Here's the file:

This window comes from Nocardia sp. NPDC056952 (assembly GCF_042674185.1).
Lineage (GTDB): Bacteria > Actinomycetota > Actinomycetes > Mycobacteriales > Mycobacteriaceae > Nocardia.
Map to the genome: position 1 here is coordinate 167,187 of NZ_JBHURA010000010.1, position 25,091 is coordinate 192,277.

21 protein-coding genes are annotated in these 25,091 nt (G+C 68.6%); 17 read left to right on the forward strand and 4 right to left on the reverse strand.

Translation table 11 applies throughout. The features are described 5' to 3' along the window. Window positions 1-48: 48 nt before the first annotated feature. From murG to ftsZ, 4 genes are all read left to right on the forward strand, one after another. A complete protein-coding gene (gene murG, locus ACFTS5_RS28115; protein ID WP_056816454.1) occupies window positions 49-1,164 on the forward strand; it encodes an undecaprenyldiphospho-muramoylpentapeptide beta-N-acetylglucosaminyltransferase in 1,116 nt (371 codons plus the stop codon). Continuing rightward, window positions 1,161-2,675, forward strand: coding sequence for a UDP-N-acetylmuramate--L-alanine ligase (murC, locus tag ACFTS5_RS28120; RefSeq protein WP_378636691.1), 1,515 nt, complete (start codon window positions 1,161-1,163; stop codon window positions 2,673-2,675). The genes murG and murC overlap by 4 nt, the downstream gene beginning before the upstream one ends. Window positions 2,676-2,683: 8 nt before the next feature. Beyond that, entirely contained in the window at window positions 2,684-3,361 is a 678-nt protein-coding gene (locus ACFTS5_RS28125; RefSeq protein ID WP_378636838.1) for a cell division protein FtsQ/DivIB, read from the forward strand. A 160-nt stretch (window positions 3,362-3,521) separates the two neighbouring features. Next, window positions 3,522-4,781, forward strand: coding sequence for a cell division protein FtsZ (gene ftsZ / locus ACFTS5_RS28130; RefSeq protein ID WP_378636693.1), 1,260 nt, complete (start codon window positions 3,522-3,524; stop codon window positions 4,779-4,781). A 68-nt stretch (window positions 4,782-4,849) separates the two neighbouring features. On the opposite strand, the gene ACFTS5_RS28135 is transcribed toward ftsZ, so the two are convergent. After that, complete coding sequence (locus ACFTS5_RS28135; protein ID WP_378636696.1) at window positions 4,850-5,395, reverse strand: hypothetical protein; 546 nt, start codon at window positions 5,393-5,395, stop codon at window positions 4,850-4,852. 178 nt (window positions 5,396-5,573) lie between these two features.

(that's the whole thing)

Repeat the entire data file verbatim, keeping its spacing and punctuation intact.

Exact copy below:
This window comes from Nocardia sp. NPDC056952 (assembly GCF_042674185.1).
Lineage (GTDB): Bacteria > Actinomycetota > Actinomycetes > Mycobacteriales > Mycobacteriaceae > Nocardia.
Map to the genome: position 1 here is coordinate 167,187 of NZ_JBHURA010000010.1, position 25,091 is coordinate 192,277.

21 protein-coding genes are annotated in these 25,091 nt (G+C 68.6%); 17 read left to right on the forward strand and 4 right to left on the reverse strand.

Translation table 11 applies throughout. The features are described 5' to 3' along the window. Window positions 1-48: 48 nt before the first annotated feature. From murG to ftsZ, 4 genes are all read left to right on the forward strand, one after another. A complete protein-coding gene (gene murG, locus ACFTS5_RS28115; protein ID WP_056816454.1) occupies window positions 49-1,164 on the forward strand; it encodes an undecaprenyldiphospho-muramoylpentapeptide beta-N-acetylglucosaminyltransferase in 1,116 nt (371 codons plus the stop codon). Continuing rightward, window positions 1,161-2,675, forward strand: coding sequence for a UDP-N-acetylmuramate--L-alanine ligase (murC, locus tag ACFTS5_RS28120; RefSeq protein WP_378636691.1), 1,515 nt, complete (start codon window positions 1,161-1,163; stop codon window positions 2,673-2,675). The genes murG and murC overlap by 4 nt, the downstream gene beginning before the upstream one ends. Window positions 2,676-2,683: 8 nt before the next feature. Beyond that, entirely contained in the window at window positions 2,684-3,361 is a 678-nt protein-coding gene (locus ACFTS5_RS28125; RefSeq protein ID WP_378636838.1) for a cell division protein FtsQ/DivIB, read from the forward strand. A 160-nt stretch (window positions 3,362-3,521) separates the two neighbouring features. Next, window positions 3,522-4,781, forward strand: coding sequence for a cell division protein FtsZ (gene ftsZ / locus ACFTS5_RS28130; RefSeq protein ID WP_378636693.1), 1,260 nt, complete (start codon window positions 3,522-3,524; stop codon window positions 4,779-4,781). A 68-nt stretch (window positions 4,782-4,849) separates the two neighbouring features. On the opposite strand, the gene ACFTS5_RS28135 is transcribed toward ftsZ, so the two are convergent. After that, complete coding sequence (locus ACFTS5_RS28135; protein ID WP_378636696.1) at window positions 4,850-5,395, reverse strand: hypothetical protein; 546 nt, start codon at window positions 5,393-5,395, stop codon at window positions 4,850-4,852. 178 nt (window positions 5,396-5,573) lie between these two features.